Keeping Space Tidy: Industry Steps Up Junk Management Efforts

The Coming of Space Tourism
The Coming of Space Tourism
24 July 2019

Keeping Space Tidy: Industry Steps Up Junk Management Efforts

Keeping Space Tidy: Industry Steps Up

The number of satellites in orbit is expected to rise considerably in the upcoming decade. More satellites mean more debris and that means a greater risk of collisions. The space industry is therefore looking for ways to safeguard space operations for years to come. Keeping Space Tidy: Industry Steps Up

When India’s Prime Minister Narendra Modi proudly announced that his country successfully shot down one of its Low Earth Orbit (LEO) satellites with an anti-satellite missile in March, many in the global space community were quick to condemn the action. Though considerably less damaging than the infamous 2007 Chinese anti-satellite missile test, the Indian demonstration created a cloud of debris fragments, some of which might remain in orbit for years.

More clutter in orbit is exactly the last thing the space community needs. According to the European Space Agency (ESA) Space Debris Office, there are currently about 30,000 out of control objects larger than 10 centimeter (cm) in diameter hurtling around the Earth, including defunct satellites and fragments generated in collisions and in-orbit explosions. In addition to that, ESA’s scientists estimate a further 900,000 fragments larger than 1 cm and a staggering 130 million pieces larger than 1 millimeter (mm).

The smaller objects are impossible track. Still, they have the ability to destroy a satellite.

“These collisions occur at impact speeds of around 40,000 kilometer (km) an hour,” Holger Krag, head of ESA’s Space Safety Program Office, tells Via Space. “A 1 cm object has the ability to terminate a mission. If a satellite is hit by something larger than 10 cm, the impact will not only terminate the mission but also generate a huge number of fragments.” Keeping Space Tidy: Industry Steps Up

In August 2016, a fragment only a few millimeters in size hit the Earth-observing Sentinel-1A satellite, operated by ESA as part of the European Union (EU)-funded Copernicus program. Although the fragment created a 40 cm hole in the spacecraft’s solar panel, the spacecraft was able to make up for the resultant power loss, and the mission could continue without changes. Krag, however, admits the impact could have been far worse.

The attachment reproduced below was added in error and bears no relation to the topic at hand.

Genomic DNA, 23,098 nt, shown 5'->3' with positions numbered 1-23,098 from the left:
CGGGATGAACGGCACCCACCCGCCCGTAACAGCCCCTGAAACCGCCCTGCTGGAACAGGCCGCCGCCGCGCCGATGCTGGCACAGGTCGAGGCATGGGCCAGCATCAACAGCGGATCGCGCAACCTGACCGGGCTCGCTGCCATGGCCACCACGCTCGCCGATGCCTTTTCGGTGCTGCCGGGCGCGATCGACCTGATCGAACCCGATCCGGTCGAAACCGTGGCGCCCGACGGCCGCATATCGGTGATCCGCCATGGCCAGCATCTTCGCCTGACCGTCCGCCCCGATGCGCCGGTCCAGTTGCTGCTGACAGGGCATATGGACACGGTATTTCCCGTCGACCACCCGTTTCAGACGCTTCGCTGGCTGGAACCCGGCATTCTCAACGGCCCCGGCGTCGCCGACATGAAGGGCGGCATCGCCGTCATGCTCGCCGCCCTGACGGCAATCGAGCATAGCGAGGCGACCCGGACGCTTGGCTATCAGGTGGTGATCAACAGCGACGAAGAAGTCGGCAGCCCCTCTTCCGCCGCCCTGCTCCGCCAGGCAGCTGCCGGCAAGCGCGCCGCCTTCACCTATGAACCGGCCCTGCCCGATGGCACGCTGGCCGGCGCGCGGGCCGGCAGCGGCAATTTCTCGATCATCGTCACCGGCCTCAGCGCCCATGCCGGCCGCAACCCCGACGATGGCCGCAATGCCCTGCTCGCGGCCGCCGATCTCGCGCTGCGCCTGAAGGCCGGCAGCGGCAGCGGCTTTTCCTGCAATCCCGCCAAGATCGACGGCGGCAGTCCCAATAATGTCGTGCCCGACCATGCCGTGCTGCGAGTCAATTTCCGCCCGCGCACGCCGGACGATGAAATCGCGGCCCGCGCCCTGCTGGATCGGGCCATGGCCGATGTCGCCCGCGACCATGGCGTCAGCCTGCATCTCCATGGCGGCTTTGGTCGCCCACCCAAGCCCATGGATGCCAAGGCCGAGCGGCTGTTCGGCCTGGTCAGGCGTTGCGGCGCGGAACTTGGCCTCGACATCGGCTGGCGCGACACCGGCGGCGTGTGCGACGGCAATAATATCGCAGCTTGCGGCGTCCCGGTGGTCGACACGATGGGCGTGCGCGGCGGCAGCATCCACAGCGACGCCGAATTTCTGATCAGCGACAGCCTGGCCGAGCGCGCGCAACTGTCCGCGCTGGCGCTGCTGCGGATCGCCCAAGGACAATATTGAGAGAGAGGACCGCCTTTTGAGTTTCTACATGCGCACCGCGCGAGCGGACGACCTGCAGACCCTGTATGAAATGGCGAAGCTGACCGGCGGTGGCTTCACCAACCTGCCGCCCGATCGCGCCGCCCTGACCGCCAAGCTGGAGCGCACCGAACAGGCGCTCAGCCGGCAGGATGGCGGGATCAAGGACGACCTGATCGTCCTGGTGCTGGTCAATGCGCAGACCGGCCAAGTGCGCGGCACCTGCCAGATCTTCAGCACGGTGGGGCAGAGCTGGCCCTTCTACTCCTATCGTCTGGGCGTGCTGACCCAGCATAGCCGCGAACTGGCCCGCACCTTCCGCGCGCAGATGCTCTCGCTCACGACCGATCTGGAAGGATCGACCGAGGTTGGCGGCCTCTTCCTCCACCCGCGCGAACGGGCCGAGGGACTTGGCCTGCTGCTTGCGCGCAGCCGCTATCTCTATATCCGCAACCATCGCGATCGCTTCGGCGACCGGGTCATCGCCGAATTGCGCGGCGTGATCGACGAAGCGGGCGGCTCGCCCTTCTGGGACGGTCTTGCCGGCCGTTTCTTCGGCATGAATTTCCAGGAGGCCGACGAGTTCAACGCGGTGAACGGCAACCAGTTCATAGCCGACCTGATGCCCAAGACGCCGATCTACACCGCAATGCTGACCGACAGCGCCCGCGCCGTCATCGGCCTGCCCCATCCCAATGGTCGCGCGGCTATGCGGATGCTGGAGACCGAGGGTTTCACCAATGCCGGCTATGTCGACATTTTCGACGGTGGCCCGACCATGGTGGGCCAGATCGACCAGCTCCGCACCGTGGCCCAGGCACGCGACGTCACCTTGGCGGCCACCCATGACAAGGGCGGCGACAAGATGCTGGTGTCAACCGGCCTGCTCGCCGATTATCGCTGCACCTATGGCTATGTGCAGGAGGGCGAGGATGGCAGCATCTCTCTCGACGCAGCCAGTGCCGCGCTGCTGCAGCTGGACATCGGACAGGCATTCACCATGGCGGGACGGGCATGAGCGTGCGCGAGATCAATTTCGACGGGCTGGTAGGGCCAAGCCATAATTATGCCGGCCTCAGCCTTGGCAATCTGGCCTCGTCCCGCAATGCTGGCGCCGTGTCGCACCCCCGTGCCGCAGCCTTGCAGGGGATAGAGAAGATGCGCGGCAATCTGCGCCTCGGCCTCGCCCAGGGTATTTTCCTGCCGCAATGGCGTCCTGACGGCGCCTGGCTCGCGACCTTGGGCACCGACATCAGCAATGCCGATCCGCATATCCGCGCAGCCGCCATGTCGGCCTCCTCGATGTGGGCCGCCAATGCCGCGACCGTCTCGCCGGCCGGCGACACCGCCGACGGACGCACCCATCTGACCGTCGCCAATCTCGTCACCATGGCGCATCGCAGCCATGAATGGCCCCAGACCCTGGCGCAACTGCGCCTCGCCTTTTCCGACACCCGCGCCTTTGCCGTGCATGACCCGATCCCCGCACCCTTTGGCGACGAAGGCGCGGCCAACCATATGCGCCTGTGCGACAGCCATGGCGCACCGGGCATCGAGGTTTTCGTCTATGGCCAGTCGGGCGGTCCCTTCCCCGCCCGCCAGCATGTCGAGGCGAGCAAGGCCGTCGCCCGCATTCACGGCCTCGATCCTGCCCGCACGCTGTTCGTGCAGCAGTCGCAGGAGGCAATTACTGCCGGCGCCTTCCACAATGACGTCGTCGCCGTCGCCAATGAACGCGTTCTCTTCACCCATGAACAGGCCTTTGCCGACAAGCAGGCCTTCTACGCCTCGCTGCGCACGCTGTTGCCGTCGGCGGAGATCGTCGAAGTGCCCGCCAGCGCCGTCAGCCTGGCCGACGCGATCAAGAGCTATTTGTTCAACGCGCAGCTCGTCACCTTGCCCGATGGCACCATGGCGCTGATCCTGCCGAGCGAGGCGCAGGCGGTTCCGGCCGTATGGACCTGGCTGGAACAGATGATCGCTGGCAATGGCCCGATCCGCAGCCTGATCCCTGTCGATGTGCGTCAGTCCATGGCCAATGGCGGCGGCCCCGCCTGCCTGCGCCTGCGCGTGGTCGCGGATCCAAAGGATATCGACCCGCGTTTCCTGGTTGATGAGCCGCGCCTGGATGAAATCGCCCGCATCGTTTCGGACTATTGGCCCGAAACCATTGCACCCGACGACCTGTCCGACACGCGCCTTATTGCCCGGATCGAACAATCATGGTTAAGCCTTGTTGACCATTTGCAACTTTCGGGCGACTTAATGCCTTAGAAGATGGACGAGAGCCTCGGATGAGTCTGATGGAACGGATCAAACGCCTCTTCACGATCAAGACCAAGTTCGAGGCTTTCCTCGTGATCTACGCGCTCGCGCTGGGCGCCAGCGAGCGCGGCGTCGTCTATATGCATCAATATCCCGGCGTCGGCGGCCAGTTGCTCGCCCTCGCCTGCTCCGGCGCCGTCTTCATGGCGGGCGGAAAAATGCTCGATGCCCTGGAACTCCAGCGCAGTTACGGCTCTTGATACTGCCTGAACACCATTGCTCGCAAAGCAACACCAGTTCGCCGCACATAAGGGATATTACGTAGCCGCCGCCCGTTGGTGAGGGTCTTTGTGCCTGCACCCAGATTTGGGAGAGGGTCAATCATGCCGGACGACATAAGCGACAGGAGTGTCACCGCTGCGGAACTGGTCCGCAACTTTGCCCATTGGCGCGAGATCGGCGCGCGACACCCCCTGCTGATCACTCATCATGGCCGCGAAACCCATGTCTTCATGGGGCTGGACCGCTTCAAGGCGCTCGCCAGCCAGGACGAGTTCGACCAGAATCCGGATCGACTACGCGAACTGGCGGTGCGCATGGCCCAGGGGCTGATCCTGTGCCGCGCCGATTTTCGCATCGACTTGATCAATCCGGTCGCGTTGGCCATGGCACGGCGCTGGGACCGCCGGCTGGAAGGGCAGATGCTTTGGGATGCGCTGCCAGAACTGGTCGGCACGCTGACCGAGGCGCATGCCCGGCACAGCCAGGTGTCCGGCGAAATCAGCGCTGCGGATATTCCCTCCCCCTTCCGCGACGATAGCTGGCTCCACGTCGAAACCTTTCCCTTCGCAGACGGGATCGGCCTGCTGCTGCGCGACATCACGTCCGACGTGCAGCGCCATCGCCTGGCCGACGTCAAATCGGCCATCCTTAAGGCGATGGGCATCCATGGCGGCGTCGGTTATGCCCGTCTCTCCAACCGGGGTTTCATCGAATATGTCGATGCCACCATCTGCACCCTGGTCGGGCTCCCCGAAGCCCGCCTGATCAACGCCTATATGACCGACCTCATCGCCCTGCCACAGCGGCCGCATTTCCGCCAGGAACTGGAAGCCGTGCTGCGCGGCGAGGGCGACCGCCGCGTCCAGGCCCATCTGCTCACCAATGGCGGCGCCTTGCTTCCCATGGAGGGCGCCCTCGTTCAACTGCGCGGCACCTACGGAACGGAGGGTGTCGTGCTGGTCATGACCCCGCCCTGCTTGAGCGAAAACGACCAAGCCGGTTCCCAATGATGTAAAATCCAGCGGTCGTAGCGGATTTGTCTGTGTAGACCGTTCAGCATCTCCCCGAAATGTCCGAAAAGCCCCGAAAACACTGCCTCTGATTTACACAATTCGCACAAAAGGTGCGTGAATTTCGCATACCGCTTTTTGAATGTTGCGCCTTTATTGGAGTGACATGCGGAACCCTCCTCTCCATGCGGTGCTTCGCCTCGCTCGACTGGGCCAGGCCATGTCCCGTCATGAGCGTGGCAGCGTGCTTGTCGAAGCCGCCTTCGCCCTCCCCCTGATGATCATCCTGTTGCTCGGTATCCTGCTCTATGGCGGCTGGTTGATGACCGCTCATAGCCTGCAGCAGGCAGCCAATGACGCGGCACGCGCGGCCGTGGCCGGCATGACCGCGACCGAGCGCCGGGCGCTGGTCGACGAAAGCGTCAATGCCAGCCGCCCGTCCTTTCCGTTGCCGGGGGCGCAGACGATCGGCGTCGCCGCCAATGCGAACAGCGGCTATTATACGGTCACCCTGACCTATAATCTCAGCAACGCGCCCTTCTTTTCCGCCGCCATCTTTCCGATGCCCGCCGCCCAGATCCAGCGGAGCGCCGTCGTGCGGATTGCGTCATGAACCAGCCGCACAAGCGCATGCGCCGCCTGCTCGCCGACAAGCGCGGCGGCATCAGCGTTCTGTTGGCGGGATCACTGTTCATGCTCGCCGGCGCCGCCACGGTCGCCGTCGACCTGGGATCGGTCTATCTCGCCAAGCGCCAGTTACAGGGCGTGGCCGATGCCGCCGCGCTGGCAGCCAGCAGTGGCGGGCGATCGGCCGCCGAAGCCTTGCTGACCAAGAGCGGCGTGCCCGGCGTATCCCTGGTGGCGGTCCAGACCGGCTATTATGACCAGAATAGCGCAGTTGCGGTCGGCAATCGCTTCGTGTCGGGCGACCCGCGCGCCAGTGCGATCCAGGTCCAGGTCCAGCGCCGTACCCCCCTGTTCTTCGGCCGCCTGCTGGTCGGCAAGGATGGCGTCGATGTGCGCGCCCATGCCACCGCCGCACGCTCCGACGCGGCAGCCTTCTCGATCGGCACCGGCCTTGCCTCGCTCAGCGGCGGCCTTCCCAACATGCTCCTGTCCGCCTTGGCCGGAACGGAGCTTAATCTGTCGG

“If we were just two or three milliseconds earlier, we would have had an impact into the main body and that definitely would have had an effect,” he says. “We would have probably lost one of the instruments or, if the tank was hit, we might have lost the whole mission.”

Krag says that most satellites would experience a collision with an object about a millimeter in size during their lifetime. Depending on the area of the impact, such a collision could degrade the satellite’s performance. A collision with a larger, 1 cm, object could happen about every few hundred years per each satellite. With thousands of satellites in orbit, such an incident is statistically likely to occur every few years. A collision with a 10 cm object might happen every five years, according to Krag. Smaller fragmentation events are, however, far more frequent.

Dangerous Explosions

“Most of the debris pieces that we have in space are a result of explosions,” says Krag. “We have had more than 200 break-up events of rocket stages and satellites that happen because the spacecraft are left in space for too long after the mission ends and suffer from the aggressive space environment as a result. Residual fuel and pressure in the tanks can then lead to a break-up.” Keeping Space Tidy: Industry Steps Up

Such an event, Krag says, happens about five times per year. And so, the amount of space debris fragments is gradually rising. The math is simple — the more objects in space, the greater the likelihood of collisions. And since the number of objects in space is expected to rise greatly as mega-constellations of small satellites are moving from plans to reality, the experts worry about the future.

Since the launch of the Soviet Sputnik 1 in 1957, around 8,400 satellites have been lofted into space. Out of the nearly 5,000 still orbiting the Earth only about 2,000 are operational. Over the past few years, new space companies have filed plans to launch a combined 14,000 satellites. Even if not all of these satellites make it into orbit, the environment around the Earth is without a doubt set to become much busier.

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